Skip to comments.Plane Crashes in Lexington
Posted on 08/27/2006 4:38:10 AM PDT by BigBlueJonEdited on 08/27/2006 5:02:21 AM PDT by Admin Moderator. [history]
Possible plane crash in Lexington, KY. My brother works security for Lexington UK Hospital and was just called in. No news locally or on major news outlets yet. I didn't want to post anything for fear of being wrong, but he's still waiting for an official call while on stand-by.
Update from WTVQ 36 Lexington:
A plane has crashed near the Blue Grass Airport this morning. No word on details at this time. We are told it was a commercial aircraft. Versailles Road is blocked as emergency vehicles circle around the site. We have live coverage beginning at 7:20am. Stay with Action News 36 for more details.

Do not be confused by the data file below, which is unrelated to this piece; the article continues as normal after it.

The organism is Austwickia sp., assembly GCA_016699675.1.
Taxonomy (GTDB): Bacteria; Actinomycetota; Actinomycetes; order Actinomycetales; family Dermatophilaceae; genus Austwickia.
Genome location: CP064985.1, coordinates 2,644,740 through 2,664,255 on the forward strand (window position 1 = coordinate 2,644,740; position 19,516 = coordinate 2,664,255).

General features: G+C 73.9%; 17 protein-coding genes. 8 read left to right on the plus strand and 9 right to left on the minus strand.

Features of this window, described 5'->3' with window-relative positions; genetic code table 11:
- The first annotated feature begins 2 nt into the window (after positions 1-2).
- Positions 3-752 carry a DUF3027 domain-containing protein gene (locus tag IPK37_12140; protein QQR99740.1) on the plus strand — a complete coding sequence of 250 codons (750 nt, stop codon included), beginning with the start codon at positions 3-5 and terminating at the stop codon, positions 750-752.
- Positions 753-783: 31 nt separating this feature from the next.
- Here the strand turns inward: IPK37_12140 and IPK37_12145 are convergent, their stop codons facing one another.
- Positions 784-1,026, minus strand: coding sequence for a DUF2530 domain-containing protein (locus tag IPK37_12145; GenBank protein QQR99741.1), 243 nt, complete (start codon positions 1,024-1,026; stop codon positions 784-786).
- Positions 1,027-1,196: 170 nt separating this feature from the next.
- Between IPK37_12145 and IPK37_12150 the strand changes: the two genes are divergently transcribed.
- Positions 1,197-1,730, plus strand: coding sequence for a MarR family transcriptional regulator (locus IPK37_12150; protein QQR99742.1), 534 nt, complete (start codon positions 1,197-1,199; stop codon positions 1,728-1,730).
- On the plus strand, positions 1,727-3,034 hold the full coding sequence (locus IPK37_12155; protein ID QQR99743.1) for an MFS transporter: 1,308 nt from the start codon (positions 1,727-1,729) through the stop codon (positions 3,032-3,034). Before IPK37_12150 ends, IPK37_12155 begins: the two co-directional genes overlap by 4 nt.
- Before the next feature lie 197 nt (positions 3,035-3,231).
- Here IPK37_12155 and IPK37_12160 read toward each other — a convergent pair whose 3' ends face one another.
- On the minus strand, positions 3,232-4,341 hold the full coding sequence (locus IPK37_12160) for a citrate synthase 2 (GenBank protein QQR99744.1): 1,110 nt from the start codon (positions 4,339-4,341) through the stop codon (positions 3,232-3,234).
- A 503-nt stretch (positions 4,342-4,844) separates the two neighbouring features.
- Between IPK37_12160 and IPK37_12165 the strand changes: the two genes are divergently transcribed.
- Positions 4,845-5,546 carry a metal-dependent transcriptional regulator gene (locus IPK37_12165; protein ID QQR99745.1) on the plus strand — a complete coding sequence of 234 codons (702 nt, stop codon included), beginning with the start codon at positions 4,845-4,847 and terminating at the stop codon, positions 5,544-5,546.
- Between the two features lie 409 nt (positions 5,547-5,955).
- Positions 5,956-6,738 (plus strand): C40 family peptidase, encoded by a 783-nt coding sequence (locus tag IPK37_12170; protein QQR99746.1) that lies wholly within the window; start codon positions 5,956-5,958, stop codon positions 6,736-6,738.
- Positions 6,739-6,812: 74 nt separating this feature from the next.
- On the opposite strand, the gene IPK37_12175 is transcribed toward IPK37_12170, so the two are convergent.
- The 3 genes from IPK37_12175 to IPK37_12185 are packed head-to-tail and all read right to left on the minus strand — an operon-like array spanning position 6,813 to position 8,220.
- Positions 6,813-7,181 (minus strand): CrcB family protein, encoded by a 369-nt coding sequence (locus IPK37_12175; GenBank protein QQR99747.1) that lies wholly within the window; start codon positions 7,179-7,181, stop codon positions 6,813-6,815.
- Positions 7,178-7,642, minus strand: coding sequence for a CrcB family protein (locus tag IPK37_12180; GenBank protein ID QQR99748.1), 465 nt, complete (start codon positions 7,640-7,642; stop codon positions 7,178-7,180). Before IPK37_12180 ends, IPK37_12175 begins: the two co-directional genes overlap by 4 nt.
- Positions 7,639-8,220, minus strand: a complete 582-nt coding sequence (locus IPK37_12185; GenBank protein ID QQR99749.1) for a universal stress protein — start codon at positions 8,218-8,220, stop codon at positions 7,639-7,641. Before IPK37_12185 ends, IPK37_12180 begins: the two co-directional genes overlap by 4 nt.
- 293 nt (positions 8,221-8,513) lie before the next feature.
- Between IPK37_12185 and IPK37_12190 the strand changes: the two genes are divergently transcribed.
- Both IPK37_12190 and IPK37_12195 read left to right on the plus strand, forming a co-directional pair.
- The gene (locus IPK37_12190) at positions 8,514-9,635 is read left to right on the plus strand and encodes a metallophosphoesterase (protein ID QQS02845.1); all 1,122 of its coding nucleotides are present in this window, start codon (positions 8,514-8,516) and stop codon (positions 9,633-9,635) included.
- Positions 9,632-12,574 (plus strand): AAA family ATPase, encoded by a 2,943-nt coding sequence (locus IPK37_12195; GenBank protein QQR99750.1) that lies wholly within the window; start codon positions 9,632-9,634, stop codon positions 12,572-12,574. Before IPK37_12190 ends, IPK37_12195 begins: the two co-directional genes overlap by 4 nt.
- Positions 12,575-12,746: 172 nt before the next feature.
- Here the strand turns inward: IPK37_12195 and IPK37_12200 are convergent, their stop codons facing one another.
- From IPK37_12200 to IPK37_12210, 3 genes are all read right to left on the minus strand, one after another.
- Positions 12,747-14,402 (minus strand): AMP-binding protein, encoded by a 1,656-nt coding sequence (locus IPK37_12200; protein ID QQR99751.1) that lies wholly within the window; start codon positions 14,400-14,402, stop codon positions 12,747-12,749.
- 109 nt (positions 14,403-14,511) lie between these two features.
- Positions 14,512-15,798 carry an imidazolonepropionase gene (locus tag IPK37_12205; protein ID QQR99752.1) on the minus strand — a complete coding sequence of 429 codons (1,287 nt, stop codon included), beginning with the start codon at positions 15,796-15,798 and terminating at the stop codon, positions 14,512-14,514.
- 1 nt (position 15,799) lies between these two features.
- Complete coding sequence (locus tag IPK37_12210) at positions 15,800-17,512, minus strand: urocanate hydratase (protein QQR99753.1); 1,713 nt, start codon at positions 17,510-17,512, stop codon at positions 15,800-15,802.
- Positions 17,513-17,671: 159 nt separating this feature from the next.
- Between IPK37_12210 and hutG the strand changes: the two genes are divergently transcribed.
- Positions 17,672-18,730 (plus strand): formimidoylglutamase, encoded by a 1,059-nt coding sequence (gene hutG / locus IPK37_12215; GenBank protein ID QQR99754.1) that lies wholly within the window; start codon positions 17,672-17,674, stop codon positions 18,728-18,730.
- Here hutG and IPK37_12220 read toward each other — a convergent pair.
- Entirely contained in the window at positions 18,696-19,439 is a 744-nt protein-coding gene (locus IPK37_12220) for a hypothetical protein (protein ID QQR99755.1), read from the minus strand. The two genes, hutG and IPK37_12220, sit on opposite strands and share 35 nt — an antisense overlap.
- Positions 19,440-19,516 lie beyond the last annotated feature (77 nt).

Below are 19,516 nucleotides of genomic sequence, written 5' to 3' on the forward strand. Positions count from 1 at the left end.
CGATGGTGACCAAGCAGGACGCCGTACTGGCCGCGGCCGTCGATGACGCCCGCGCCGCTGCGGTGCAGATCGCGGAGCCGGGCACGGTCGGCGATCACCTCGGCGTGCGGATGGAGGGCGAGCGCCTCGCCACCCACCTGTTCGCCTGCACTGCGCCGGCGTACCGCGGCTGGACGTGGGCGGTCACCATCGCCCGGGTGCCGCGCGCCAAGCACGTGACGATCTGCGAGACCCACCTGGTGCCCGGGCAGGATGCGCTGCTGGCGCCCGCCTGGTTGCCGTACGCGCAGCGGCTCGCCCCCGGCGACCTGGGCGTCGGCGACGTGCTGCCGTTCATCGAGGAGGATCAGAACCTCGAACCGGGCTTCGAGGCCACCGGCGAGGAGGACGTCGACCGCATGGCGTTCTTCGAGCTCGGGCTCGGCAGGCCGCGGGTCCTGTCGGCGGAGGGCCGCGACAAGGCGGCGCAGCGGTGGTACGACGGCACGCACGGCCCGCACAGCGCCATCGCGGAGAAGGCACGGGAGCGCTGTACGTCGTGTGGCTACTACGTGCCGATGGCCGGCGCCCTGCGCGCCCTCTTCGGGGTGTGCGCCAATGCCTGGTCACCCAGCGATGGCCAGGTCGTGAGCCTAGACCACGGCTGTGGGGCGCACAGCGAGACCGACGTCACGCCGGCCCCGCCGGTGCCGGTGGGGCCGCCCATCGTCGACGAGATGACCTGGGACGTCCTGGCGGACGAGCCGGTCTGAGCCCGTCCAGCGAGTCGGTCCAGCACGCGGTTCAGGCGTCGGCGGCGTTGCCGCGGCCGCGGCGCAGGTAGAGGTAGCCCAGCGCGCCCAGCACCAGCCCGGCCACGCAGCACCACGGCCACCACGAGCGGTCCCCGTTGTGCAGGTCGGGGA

I used to pilot these planes years ago. The engines were pretty reliable, from an operator's standpoint, anyway. The MFD overheated easily, but I'm sure that wasn't an issue in the morning. I didn't care for the braking system -- seemed inadequate.
Fully loaded with gas, passengers and luggage, and on a short runway, it could be a scary takeoff, even when things went right.
Prayers for the victims and possible survivor. Hopefully he can shed light on what happened...
I have a terrible sinking feeling that this was not a 'natural' accident, but that someONE caused it (probably those Norwegian Amish people!!)--it will be interesting to see the passenger manifest...pass the tin foil, but it sure does seem that lately there has been an unusual rash of airplane indidents--too many to be simply 'coinkydink', if you know what I mean! Possible feelers into the American airlines, looking for weaknesses and exploiting them if possible?